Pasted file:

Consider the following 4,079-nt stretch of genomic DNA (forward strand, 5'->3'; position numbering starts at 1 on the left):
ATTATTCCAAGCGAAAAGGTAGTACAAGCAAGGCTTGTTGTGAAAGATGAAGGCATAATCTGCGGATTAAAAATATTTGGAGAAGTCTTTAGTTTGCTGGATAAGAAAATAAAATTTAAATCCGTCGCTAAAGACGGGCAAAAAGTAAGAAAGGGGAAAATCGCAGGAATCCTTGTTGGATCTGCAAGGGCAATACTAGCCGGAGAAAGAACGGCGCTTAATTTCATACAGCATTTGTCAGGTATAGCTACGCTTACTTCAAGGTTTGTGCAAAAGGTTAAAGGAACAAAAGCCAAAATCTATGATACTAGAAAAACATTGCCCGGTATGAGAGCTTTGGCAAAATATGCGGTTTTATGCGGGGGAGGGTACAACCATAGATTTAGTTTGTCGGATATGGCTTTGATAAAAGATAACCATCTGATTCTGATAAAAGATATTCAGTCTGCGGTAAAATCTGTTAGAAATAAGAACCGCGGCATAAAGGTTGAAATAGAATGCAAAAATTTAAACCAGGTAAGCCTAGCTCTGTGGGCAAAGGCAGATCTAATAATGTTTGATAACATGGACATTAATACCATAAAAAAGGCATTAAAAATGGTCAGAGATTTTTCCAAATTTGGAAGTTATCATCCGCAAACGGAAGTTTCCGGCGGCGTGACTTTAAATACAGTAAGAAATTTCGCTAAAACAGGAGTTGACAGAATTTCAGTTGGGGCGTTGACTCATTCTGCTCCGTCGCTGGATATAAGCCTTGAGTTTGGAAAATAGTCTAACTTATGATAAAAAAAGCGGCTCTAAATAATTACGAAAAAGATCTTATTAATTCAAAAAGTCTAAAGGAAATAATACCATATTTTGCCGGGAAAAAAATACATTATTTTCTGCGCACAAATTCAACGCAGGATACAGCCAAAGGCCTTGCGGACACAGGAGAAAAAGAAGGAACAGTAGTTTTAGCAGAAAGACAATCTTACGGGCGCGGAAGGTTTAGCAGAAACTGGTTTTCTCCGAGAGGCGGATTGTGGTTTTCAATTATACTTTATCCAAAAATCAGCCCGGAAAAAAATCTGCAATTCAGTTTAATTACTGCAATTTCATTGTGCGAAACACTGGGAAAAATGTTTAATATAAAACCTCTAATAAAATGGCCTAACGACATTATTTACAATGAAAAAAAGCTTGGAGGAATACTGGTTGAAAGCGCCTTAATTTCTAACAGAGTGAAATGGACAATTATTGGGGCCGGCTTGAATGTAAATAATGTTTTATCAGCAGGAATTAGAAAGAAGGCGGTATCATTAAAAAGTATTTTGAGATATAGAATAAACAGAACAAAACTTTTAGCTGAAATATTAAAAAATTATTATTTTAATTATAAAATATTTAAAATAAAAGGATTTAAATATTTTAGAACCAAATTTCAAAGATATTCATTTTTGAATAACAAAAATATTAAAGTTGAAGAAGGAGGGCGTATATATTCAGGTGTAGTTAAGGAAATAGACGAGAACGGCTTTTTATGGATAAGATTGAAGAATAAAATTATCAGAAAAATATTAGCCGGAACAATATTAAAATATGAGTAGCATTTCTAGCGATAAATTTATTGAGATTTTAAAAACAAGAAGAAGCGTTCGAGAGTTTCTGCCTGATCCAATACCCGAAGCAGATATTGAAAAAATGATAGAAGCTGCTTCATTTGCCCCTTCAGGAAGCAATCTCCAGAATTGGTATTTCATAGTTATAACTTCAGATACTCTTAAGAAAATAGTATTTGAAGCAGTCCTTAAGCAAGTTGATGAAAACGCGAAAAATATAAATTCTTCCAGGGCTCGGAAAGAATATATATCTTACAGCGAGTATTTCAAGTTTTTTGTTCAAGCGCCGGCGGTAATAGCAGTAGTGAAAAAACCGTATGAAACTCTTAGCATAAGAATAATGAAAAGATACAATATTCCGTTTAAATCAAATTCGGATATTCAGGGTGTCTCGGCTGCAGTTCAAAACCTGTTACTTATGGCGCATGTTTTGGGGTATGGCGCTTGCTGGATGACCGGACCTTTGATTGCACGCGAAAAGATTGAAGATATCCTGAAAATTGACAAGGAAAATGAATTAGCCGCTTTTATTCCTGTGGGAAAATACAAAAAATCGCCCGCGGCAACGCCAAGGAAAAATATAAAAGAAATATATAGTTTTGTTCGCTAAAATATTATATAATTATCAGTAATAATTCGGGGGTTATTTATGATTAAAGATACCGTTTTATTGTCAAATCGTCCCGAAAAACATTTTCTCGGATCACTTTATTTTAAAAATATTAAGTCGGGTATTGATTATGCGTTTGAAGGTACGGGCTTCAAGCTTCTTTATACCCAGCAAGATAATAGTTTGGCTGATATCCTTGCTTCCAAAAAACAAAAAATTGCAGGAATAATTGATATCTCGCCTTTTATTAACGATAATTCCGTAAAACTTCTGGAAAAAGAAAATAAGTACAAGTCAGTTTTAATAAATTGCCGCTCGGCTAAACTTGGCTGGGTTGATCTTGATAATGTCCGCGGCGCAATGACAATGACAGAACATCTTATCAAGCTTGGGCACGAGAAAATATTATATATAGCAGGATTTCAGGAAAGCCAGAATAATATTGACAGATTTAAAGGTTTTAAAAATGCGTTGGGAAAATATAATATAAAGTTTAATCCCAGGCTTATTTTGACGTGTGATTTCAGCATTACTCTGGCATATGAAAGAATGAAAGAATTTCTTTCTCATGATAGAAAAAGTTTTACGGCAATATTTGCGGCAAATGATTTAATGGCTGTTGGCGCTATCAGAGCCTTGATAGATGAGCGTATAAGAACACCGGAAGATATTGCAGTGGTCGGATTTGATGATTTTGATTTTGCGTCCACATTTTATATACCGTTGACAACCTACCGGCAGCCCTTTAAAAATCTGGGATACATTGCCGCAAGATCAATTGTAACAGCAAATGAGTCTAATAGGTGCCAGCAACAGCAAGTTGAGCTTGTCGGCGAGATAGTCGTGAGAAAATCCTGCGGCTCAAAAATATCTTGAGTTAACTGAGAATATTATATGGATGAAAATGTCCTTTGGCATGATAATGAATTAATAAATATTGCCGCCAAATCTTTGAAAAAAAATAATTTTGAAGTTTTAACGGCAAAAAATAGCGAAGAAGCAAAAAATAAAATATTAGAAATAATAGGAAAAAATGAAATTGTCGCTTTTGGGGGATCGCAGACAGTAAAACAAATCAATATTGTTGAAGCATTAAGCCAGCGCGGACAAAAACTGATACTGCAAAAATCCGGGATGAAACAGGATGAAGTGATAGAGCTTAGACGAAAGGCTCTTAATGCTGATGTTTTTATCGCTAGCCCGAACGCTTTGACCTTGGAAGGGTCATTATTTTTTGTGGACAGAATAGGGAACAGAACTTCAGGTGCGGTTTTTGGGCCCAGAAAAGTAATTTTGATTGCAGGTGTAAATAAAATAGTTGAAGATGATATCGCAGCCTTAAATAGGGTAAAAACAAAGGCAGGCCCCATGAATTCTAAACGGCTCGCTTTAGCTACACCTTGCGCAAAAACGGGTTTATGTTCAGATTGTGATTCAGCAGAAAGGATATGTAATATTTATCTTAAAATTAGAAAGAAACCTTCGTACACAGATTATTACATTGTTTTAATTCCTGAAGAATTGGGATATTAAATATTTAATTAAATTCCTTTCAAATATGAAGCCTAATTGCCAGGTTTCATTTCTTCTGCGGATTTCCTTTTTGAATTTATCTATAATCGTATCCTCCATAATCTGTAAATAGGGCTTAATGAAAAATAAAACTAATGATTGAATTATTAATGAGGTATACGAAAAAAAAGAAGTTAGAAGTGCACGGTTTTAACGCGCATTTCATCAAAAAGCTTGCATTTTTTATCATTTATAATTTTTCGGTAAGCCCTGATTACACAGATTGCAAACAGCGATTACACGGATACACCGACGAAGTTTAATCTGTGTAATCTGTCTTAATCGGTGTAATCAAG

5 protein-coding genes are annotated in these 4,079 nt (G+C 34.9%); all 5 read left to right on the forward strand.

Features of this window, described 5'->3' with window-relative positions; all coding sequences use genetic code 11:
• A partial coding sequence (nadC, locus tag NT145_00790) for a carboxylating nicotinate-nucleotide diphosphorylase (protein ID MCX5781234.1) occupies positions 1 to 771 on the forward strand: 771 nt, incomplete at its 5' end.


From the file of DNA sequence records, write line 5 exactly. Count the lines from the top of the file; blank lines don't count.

• A partial coding sequence (nadC, locus tag NT145_00790) for a carboxylating nicotinate-nucleotide diphosphorylase (protein ID MCX5781234.1) occupies positions 1 to 771 on the forward strand: 771 nt, incomplete at its 5' end.